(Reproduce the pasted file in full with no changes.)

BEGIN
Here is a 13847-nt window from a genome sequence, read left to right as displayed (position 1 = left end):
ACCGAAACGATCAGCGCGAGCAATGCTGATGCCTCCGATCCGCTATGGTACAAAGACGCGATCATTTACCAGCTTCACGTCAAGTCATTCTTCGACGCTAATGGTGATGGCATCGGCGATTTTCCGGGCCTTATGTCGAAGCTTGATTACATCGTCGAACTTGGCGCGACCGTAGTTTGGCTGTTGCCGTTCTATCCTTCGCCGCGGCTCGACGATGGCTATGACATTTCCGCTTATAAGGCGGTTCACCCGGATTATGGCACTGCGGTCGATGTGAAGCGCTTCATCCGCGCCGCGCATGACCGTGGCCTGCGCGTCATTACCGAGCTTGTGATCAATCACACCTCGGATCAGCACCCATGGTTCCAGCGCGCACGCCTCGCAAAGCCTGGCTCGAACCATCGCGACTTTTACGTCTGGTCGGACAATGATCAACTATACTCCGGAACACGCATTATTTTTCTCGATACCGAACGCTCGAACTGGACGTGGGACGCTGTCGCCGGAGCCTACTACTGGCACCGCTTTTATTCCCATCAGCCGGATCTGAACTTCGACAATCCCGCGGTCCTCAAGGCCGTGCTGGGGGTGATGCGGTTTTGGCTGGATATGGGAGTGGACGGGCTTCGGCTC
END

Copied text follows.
Here is a 13847-nt window from a genome sequence, read left to right as displayed (position 1 = left end):
ACCGAAACGATCAGCGCGAGCAATGCTGATGCCTCCGATCCGCTATGGTACAAAGACGCGATCATTTACCAGCTTCACGTCAAGTCATTCTTCGACGCTAATGGTGATGGCATCGGCGATTTTCCGGGCCTTATGTCGAAGCTTGATTACATCGTCGAACTTGGCGCGACCGTAGTTTGGCTGTTGCCGTTCTATCCTTCGCCGCGGCTCGACGATGGCTATGACATTTCCGCTTATAAGGCGGTTCACCCGGATTATGGCACTGCGGTCGATGTGAAGCGCTTCATCCGCGCCGCGCATGACCGTGGCCTGCGCGTCATTACCGAGCTTGTGATCAATCACACCTCGGATCAGCACCCATGGTTCCAGCGCGCACGCCTCGCAAAGCCTGGCTCGAACCATCGCGACTTTTACGTCTGGTCGGACAATGATCAACTATACTCCGGAACACGCATTATTTTTCTCGATACCGAACGCTCGAACTGGACGTGGGACGCTGTCGCCGGAGCCTACTACTGGCACCGCTTTTATTCCCATCAGCCGGATCTGAACTTCGACAATCCCGCGGTCCTCAAGGCCGTGCTGGGGGTGATGCGGTTTTGGCTGGATATGGGAGTGGACGGGCTTCGGCTC